“I was delighted by the humor and touching sentimentality in this tale about second chances to repair broken dreams. For me, it was a fun mash-up of a madcap romantic comedy of the Hollywood type and a serious deflation of the same scenario. I would follow happily along for long stretches, confident that the characters silly troubles would be resolved by the end. Then I would get bowled over with the serious and sometimes brutal truths that emerge along the way.
At the start, the action alternates between a group of disappointed characters in a backwater Italian seacoast town in 1962 (and a set of people in contemporary Hollywood dreaming of pulling off the next big successful movie and another. For the first setting, enter stage left is Pasquale. He manages the only hotel (“Hotel Adequate View”) in a tiny cliff town where he has returned from an academic life (and failing love relationship) in Florence to take care of his ailing mother after his father died. His dream of turning this run-down community of old fishing families, Porto Vergogne (“Port Shame”) into an attractive resort is obviously foolish. But the arrival of a lone American actress one day, Dee Moray, electrifies his hopes. Unfortunately, she is ill and seems to have been dumped there for some reason by a dastardly lover associated with the movie she had a part in being filmed in Rome (details withheld as spoilers). In a lovely set of exchanges and soul sharing, Pasquale falls for her, and soon he takes noble action to advocate for her cause with those who have wronged her.
Back in present times 50 years later, we have the pleasure of the company of Claire, who works as a development assistant to a once highly successful Hollywood producer, Michael Deane. She hitched her wagon to him as a better dream than her unrewarding academic studies of film. But after a dry period with only a stupid reality TV show and Zombie B-movie, she gives herself one more day of listening to film pitches to discover a worthy prospect for a quality film or else she will jump ship for a different job. She is also on the verge of dumping her porn-addicted boyfriend, the source of a number of belly laughs for me. At the last minute, two men show up. One is a young guy, Shane, who wants to sell his implausible idea for a tragic movie about the Donner Party (remember the tale of starvation and cannibalism among pioneers caught in a blizzard crossing the Rockies?). The other man is an elderly Italian who wants to see Deane about the whereabouts of an actress Claire never heard of. Surprisingly, when called to the scene, Deane is interested both in producing the movie and wants to drop everything to help the Italian find the missing actress.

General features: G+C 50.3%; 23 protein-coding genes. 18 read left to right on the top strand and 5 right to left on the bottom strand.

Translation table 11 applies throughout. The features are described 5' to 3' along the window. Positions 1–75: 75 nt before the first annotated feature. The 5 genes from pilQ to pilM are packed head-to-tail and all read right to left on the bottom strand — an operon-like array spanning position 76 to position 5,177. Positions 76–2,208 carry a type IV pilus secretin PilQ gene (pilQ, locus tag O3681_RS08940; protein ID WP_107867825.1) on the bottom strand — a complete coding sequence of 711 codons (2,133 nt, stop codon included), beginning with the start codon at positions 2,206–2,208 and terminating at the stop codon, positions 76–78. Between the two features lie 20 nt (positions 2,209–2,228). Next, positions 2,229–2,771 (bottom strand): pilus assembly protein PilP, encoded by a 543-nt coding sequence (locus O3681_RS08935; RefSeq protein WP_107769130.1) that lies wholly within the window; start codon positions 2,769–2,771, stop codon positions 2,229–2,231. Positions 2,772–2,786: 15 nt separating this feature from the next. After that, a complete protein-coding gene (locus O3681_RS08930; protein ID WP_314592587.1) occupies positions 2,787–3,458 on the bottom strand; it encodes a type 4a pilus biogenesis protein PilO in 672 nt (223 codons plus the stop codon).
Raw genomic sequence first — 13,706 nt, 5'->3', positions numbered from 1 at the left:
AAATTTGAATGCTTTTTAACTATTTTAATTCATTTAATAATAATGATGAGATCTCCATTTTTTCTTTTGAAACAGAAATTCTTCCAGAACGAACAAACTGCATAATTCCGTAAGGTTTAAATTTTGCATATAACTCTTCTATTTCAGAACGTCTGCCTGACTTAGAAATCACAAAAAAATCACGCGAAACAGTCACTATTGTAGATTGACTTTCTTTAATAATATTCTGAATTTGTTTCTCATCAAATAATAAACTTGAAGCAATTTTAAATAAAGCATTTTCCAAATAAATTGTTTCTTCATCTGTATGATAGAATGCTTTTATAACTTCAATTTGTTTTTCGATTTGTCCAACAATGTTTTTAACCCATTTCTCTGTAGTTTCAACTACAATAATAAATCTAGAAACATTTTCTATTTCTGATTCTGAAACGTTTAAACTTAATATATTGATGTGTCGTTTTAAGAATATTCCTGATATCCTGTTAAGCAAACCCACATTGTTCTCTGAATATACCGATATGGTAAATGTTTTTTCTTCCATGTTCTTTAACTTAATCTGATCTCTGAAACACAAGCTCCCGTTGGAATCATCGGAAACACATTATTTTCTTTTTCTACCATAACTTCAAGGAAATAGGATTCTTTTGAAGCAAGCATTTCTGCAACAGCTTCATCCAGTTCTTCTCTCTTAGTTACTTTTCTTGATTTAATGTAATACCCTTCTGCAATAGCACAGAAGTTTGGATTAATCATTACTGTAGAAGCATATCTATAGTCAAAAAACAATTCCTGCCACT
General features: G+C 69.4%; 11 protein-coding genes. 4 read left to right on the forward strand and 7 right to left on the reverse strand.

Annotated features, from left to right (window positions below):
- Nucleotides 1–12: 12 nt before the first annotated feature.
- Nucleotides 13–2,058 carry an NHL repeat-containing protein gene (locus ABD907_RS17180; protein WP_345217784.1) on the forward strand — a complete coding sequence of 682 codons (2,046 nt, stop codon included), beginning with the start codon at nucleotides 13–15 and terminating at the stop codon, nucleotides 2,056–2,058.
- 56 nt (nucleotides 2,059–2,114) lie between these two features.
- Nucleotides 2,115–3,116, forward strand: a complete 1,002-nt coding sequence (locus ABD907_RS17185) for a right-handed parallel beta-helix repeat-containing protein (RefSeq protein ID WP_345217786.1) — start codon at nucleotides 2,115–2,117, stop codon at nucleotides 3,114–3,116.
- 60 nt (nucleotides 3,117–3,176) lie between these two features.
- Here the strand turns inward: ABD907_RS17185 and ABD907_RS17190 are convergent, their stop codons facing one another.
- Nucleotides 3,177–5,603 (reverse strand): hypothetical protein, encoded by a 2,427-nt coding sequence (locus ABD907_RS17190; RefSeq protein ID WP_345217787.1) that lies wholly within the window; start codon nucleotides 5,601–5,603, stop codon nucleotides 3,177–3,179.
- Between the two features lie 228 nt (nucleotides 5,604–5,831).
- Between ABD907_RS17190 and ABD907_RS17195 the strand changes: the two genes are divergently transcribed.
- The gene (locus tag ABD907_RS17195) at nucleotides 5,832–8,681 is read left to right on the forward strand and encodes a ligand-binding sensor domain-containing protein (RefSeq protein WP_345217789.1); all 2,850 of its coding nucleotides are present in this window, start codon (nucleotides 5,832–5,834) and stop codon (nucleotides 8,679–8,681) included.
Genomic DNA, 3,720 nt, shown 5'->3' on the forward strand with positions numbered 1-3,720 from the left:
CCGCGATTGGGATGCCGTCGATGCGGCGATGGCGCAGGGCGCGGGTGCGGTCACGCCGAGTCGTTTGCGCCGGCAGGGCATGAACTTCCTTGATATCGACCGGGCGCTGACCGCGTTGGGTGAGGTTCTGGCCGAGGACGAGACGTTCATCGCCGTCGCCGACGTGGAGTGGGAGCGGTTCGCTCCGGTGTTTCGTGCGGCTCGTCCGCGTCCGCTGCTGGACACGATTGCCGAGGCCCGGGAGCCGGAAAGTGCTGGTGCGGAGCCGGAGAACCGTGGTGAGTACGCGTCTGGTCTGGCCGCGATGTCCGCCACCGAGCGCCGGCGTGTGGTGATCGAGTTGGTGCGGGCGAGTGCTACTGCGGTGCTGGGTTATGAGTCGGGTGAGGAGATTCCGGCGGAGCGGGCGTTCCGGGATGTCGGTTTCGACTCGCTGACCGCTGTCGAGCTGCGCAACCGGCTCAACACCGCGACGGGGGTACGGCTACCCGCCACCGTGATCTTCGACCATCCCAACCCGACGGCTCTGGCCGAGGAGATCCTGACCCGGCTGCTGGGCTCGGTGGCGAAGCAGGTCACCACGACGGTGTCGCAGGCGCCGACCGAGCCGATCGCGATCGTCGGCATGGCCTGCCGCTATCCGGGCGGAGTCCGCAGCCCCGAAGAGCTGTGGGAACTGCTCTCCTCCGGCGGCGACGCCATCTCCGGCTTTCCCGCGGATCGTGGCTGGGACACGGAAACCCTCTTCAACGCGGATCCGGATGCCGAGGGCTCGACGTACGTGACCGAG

The rest of the book works to bring the two sets of characters together to make a single story. There are about a dozen characters, each with their own story related to ruined dreams, but as they all work toward some form of healing solution, their stories blend in a satisfying illusion of unity.
One of the most poignant side stories concerns the only other regular foreign guest, Alvis. He is an alcoholic American who served in Italy during World War 2 and comes to secluded Porto Vergogne to work on a novel to make sense of that experience. A passage from the one chapter he has managed write captures a bit of his sad state:
God this life is a cold brittle thing. And yet it’s all there is. That night I settled into my mummy bag, no longer myself but a played-out husk, a shell.
Years passed and I found myself still a husk, still in that moment, still in the day my war ended, the day I realized, as all survivors must, that being alive isn’t the same thing as living.
Though he works as a car dealer in America, he once worked as a college lit teacher and thus had the skills to mystify Pasquale with this exchange when as a boy he asked Alvis why he came to Italy to write:
“Stories are nations, empires. They can last as long as ancient Rome or as short as the Third Reich. Story-nations rise and decline. …”
Pasquale grinned. “And if I ask if stories are empires, you’ll say .—“
“Stories are people … your father is a story. Our stories go in every direction, but sometimes, if we’re lucky, our stories join into one, and for awhile, we’re less alone.”
“But you never answered the question,” Pasquale said. “Why you come here.”
Bender pondered the wine in his hand. “A writer needs four things to achieve greatness, Pasquale: desire, disappointment, and the sea.”
“That’s only three.”
Alvis finished his wine. “You have to do disappointment twice.”